Tom

The context of Paul's statements in Romans 14 had to do, not with health per se, but with the eating of meat offered to idols. He wrote Romans 14 about a year before the writing of 1 Corinthians 8 and 10: 14-22, verses which deal with the same issue. Acts 15: 29 shows that the Jerusalem conference also dealt with the question of eating meat sacrificed to false gods. Some people were eating only vegetables in order to avoid any chance of eating flesh that had been dedicated to the gods and thus doing offence to God. Paul's instruction in 1 Cor. 8 was that since false gods don't even exist, as long as they were not harming other believers' faith, they could eat meat offered to idols. The main principle, he said, is love, so that we avoid doing anything that would cause our Christian brothers and sisters to stumble.

Had Paul been teaching that the distinction between the unclean and the clean were abolished and to be ignored, Acts would not have recorded what is found in Acts 21: 24, and Paul could not have said, ""I worship the God of our fathers, believing everything laid down by the law or written in the prophets." Acts 24: 14.

Paul clearly is not saying that we can eat anything irrespective of the harm it does to our bodies. At Romans 12, just two chapters before, Paul had already dealt with the issue of the importance of the health of our bodies: "I appeal to you therefore, brothers, by the mercies of God, to present your bodies as a living sacrifice, holy and acceptable to God, which is your spiritual worship." We should also keep in mind the Holy Spirit's instruction in 1 Thess. 5: 23: "May the God of peace himself sanctify you wholly; and may your spirit and soul and body be kept sound [healthy] and blameless at the coming of our Lord Jesus Christ." 3 John 2 adds, "Beloved, I pray that all may be well with you and that you may be in health." It should be obvious that God is not telling us that we can eat anything or do anything that does harm to our bodies, the temple of the Holy Spirit. For that reason, Paul says, "Let us cleanse ourselves from every defilement of body and spirit, and make holiness perfect in the fear of God." 2 Cor. 7: 1.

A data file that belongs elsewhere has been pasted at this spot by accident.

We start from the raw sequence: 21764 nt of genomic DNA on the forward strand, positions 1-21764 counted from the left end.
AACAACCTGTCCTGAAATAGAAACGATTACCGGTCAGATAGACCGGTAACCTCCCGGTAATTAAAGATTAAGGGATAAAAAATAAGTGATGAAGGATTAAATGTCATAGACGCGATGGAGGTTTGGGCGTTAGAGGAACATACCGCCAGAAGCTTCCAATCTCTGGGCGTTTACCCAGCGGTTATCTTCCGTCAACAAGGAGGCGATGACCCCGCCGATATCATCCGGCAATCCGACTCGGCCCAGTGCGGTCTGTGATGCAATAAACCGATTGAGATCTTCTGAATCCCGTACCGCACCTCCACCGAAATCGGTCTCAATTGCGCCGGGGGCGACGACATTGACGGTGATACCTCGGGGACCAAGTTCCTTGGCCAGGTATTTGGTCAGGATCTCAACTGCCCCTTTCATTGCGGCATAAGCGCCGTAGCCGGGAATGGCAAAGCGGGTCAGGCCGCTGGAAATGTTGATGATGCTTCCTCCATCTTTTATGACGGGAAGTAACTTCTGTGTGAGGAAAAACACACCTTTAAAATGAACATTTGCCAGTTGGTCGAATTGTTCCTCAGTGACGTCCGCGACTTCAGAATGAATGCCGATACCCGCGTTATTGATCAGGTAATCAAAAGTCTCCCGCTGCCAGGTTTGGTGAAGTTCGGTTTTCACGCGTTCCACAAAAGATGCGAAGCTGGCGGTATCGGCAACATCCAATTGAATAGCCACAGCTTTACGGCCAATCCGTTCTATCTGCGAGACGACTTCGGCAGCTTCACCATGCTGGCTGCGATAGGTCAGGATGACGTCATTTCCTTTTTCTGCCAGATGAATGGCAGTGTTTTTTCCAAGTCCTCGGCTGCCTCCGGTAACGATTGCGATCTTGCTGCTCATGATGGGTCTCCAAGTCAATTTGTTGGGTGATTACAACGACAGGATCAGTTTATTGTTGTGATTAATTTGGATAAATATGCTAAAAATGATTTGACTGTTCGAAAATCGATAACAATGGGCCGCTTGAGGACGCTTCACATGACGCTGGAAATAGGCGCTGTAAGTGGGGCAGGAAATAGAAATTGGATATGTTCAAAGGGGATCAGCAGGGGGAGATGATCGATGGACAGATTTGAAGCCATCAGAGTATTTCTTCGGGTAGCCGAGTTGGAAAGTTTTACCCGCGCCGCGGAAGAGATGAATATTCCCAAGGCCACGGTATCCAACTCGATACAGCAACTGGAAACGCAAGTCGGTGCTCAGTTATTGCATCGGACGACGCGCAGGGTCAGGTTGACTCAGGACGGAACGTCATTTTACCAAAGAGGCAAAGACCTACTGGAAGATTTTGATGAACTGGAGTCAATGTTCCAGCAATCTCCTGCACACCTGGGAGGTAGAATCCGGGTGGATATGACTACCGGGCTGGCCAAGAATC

Nor is he saying that there is no longer a difference between clean and unclean animals as far as our eating them is concerned. After all, the distinction between clean and unclean animals preceeded the existence of the first Jew by about 1000 years. It is interesting to note that almost all of the animals that Lev. 11 says we should not eat are considered scavengers. The vast majority of these we would not want to eat anyway.

By the way, Mark 7: 19-- "Thus he [Christ] declared all foods clean"-- does not do away with the distinction between the clean and the unclean meat any more than Acts 10 does (despite much opinion to the contrary). The KJV gives the proper and more literal translation of Mark 7: 19, there being not a single ancient Greek manuscript that contains the words, "he declared." What the Greek actually says is, "thus purging all foods". The word is not flesh but food, broma. In Acts 10, the issue has to do with spreading the gospel to the gentiles, not with whether Peter was willing to eat pigs and snakes.